Internally, we weaken our population by cutting back on education, health care, and infrastructure while we simultaneously offer tax breaks to the most wealthy individuals and corporations. Our leadership is seriously broken, but we must remember who votes them into office. This is not ’somebody else’s’ problem. This is our problem.

    Time to stop worrying about bullshit issues and put focus back on the fundamentals.

    C McB.

    Note 1: I’m disappointed that Donald Trump isn’t going to run for President. At least under his rule, we would have shown up in the Middle East and said “Hey you Arab motherfuckers, we’re Americans and we’re here to take your oil!” Or we would have said to China “Hey China, you know that debt we owe you? April Fools!!” The break from the grin-fucking hypocrisy of our current leadership would be great.

    Note 2: No, I’m not serious about note 1. Not really. ;)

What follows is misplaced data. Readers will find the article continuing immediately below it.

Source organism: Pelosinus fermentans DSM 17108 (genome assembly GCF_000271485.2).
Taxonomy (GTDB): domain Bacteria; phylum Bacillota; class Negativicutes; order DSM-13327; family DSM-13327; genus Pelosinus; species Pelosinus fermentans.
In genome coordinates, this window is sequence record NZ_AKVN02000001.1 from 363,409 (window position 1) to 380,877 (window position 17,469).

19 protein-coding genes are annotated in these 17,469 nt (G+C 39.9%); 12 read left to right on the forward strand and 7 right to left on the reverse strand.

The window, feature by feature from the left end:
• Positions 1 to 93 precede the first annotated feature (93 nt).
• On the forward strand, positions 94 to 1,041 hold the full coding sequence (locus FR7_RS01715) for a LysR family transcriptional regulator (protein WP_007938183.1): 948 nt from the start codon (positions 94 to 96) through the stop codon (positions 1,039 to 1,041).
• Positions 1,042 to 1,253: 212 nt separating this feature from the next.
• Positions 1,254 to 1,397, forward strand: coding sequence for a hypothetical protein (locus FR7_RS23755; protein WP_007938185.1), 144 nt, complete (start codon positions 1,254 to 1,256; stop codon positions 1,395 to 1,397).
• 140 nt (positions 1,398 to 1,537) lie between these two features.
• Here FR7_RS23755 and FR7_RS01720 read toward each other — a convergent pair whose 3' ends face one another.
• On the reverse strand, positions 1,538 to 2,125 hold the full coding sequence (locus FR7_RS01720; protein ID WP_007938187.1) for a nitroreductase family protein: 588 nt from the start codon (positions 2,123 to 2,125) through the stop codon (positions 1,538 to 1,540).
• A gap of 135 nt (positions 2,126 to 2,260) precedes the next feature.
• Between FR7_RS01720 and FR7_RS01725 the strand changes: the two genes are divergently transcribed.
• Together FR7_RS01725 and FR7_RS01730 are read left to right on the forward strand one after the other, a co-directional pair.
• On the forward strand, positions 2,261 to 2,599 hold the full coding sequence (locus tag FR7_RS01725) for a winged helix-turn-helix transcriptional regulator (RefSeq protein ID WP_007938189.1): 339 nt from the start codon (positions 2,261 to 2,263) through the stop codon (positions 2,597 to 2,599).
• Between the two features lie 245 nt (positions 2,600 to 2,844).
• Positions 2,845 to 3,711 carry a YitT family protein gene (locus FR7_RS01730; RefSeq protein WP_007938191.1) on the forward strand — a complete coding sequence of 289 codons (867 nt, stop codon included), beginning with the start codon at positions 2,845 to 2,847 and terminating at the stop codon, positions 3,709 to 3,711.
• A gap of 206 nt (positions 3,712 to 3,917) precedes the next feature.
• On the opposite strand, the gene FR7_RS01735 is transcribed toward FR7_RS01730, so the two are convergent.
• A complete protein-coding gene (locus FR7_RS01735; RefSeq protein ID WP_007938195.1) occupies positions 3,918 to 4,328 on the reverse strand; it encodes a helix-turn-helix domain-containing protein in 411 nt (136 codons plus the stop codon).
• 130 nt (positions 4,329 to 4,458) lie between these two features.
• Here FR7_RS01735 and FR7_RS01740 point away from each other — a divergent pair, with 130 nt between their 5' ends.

• Cloudy

    Well put Mr. Cheese. I do believe your average American can’t bear the idea that a lot of evil things have been done for our comfort. But Saddam was “our guy” while he was filling the ground with bodies in unmarked backhoe graves, as was the Shah with his torture parks.

    We’ll soon enter an era where wars are fought for resources once again - and water will be added to the bounty. China’s growth alone will outstrip fossil fuels before long. We need to get the hell out of there, and begin designing and manufacturing the things that earth.2 will need - sustainable energy and plentiful water. That is the ONE area that could return us to an exporting nation, while eliminating our need for hypocrisy in the mideast. And that’s much bigger than en election-cycle plan… and would mean investing in education like we never have before. That’s the only idea I have to fix… well, everything.